Student activism on university campuses during the 1960s contributed to some of the most profound changes in American Civil society in the twentieth century, reflecting the frustrations of the youth with the status quo and a desire to rebel against it. That spirit embodied various socio-political movements seeking to challenge traditional gender roles, the war in Vietnam, and racial discrimination, marking an exceptional period of civic engagement and disobedience in American politics.
This coming of age political awakening is best exemplified in the Freedom of Speech Movement (FSM) at the University of California (UC) at Berkley in 1964, where student activists, inspired by the Anti-War and Civil Rights Movement, demanded the university lift restrictions on student participation in political activities on-campus. Students saw this policy as an infringement on their freedom of speech and staged massive demonstrations in opposition to the ban, culminating in the largest mass arrest in California history. Under intense pressure, the university eventually gave in to student demands and overturned campus policy prohibiting political advocacy in a landmark victory over the limitations of free speech.
The FSM sought to free students from university intrusion into their personal lives and assert their right to speak freely, rejecting the notion that the university be a “safe space” void of political debate and affiliation. Fifty years later, freedom of speech on campus is again under duress, this time not by campus administrators, but by the students themselves. Today, students now seek to limit freedom of speech instead of promote it.
Recent protests at UC Berkley over the invitation of Conservative speakers Ann Coulter and Milo Yiannopolous, and the university’s decision to cancel their events have drawn both sharp criticism and praise from both sides of the political spectrum pushing freedom of speech back to the forefront of the national debate. Protesters assert the university should not support individuals who promote “hate speech”, while supporters argue their right to free speech is being trammeled simply by having a different point of view. This age old philosophical clash between conservatives and liberals is no longer treated as differences among friends, but an ideological war between bitter enemies. Debate has been replaced with slander aimed at attacking credibility rather than the argument, and honest dialogue has given way to dogmatism, preconceptions and suspicion.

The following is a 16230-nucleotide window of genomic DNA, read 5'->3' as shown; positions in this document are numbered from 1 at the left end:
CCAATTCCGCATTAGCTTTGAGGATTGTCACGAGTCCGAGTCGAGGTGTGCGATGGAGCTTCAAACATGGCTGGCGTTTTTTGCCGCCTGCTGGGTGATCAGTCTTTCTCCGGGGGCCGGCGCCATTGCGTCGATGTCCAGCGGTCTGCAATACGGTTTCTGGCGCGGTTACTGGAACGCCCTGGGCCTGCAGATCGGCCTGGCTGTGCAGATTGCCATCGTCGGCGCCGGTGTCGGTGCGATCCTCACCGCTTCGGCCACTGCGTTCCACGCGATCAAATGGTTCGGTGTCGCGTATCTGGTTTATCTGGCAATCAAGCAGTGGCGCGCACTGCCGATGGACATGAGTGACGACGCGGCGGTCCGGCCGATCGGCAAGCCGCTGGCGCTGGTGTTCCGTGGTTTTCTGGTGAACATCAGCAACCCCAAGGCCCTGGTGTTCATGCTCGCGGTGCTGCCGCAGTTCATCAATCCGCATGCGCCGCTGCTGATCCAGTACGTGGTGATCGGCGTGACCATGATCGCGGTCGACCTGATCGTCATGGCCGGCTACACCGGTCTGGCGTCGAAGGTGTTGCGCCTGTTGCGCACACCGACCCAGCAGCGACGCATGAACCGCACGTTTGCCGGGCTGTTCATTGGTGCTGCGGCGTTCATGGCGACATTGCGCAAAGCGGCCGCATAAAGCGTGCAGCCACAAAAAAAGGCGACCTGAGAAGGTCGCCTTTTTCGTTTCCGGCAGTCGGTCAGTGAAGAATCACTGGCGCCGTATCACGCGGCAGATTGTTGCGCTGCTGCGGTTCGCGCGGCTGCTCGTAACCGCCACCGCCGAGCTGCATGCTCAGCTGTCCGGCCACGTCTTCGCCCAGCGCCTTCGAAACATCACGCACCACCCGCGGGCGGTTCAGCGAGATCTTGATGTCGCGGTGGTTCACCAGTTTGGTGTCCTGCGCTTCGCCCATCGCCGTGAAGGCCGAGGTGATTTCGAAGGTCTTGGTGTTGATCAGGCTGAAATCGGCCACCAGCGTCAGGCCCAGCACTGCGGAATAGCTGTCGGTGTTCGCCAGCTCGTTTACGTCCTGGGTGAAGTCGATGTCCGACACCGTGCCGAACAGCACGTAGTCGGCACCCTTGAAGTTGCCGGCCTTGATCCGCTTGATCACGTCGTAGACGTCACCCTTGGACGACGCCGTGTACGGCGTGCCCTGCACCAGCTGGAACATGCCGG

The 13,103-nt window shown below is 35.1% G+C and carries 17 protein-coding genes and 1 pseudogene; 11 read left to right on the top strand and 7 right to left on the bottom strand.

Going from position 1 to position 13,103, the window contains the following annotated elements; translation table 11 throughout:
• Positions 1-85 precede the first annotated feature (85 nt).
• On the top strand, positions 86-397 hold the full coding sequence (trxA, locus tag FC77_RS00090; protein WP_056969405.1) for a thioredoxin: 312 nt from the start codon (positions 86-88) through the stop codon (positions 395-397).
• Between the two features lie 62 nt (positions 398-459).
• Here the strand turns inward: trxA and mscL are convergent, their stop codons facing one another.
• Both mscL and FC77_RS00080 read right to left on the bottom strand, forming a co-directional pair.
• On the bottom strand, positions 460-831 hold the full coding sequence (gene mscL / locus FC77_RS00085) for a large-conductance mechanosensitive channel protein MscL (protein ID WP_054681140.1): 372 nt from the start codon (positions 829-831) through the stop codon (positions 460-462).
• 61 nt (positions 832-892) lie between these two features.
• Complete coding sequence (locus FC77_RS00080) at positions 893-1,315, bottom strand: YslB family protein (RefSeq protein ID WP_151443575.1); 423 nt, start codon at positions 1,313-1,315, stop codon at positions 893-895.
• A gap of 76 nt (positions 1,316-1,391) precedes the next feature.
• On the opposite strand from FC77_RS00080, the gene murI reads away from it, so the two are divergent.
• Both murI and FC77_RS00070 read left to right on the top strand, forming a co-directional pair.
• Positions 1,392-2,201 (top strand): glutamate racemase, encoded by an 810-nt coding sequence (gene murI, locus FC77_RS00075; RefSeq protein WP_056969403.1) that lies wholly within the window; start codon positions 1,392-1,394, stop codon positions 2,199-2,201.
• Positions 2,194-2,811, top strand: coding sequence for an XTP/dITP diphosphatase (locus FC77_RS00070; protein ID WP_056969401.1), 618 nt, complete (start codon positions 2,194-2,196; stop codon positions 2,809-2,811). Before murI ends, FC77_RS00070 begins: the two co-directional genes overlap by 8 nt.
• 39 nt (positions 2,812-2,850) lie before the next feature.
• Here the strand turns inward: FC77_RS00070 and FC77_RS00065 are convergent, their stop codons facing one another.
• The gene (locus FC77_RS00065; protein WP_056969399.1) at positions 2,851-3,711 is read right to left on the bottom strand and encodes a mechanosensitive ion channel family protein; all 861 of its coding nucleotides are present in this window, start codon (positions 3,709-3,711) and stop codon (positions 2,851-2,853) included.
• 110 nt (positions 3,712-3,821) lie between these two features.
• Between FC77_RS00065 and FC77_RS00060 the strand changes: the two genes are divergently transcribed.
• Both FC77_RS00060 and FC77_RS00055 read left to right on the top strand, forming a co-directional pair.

The ideological conflict has begun to alienate even those who share similar political leanings, by ostrasizing anyone who objects to the more extreme positions held by the group, regardless of how uncompromising it is. For example, earlier this year Evergreen College, a liberal arts school in Washington State, descended into chaos after student protesters shut down school campus, and effectively held the president of the university hostage over accusations of systemic racism. The catalyst stems from the college’s “Day of Absence,” a tradition where students of color would leave campus to demonstrate what school would be like without them. This year, organizers suggested that this tradition happen in the reverse, requesting that white students and faculty leave campus while nonwhites stayed. In an email sent to faculty, Professor Bret Weinstein, who is white, challenged this suggestion, stating that he supported anyone voluntarily leaving campus, but rejected any demands that forced people to do so. He was met with student protestors who interrupted his lecture, accused him of racism and prevented him from continuing his class, eventually forcing him to flee from campus amidst threats of violence.
Psychology Professor John Haidt of the Heterodox Academy attributes this new phenomenon partly to political polarization on the national level, but mainly to the dearth of intellectual diversity on college campuses, which over the past 30 years has become increasingly more one-sided. He notes that liberal professors overall outnumber conservatives 17:1, and even more for disciplines in the social sciences, leading to considerable bias in academia. The imbalance is not necessarily seen as a bad thing, but the lack of political diversity across all departments removes any challenge that normally would exist as a check-and-balance to ideas promulgated in the classroom. As a consequence, students may not be exposed to other perspectives that differ from their own, leading to ideological entrenchment and reactionary outbursts when they finally do. Haidt believes this is why we are seeing a rise in campus turmoil, stating: